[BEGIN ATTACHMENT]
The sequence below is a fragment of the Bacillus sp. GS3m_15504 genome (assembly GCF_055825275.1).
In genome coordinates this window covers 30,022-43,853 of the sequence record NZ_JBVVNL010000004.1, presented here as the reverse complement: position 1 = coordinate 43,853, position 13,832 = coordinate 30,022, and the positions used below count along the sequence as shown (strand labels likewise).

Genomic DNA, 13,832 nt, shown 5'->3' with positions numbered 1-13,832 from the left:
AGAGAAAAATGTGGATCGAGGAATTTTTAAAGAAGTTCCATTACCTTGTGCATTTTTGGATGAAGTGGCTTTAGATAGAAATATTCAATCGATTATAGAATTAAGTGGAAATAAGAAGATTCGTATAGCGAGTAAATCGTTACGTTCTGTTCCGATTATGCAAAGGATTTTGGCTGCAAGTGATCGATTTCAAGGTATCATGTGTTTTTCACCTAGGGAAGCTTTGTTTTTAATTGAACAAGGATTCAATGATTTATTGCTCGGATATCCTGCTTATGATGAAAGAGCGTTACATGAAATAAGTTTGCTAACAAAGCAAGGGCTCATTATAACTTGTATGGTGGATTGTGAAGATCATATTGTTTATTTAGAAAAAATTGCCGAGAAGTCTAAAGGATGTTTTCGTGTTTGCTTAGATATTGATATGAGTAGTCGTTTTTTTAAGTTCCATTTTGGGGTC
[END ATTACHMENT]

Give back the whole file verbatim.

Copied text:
The sequence below is a fragment of the Bacillus sp. GS3m_15504 genome (assembly GCF_055825275.1).
In genome coordinates this window covers 30,022-43,853 of the sequence record NZ_JBVVNL010000004.1, presented here as the reverse complement: position 1 = coordinate 43,853, position 13,832 = coordinate 30,022, and the positions used below count along the sequence as shown (strand labels likewise).

Genomic DNA, 13,832 nt, shown 5'->3' with positions numbered 1-13,832 from the left:
AGAGAAAAATGTGGATCGAGGAATTTTTAAAGAAGTTCCATTACCTTGTGCATTTTTGGATGAAGTGGCTTTAGATAGAAATATTCAATCGATTATAGAATTAAGTGGAAATAAGAAGATTCGTATAGCGAGTAAATCGTTACGTTCTGTTCCGATTATGCAAAGGATTTTGGCTGCAAGTGATCGATTTCAAGGTATCATGTGTTTTTCACCTAGGGAAGCTTTGTTTTTAATTGAACAAGGATTCAATGATTTATTGCTCGGATATCCTGCTTATGATGAAAGAGCGTTACATGAAATAAGTTTGCTAACAAAGCAAGGGCTCATTATAACTTGTATGGTGGATTGTGAAGATCATATTGTTTATTTAGAAAAAATTGCCGAGAAGTCTAAAGGATGTTTTCGTGTTTGCTTAGATATTGATATGAGTAGTCGTTTTTTTAAGTTCCATTTTGGGGTC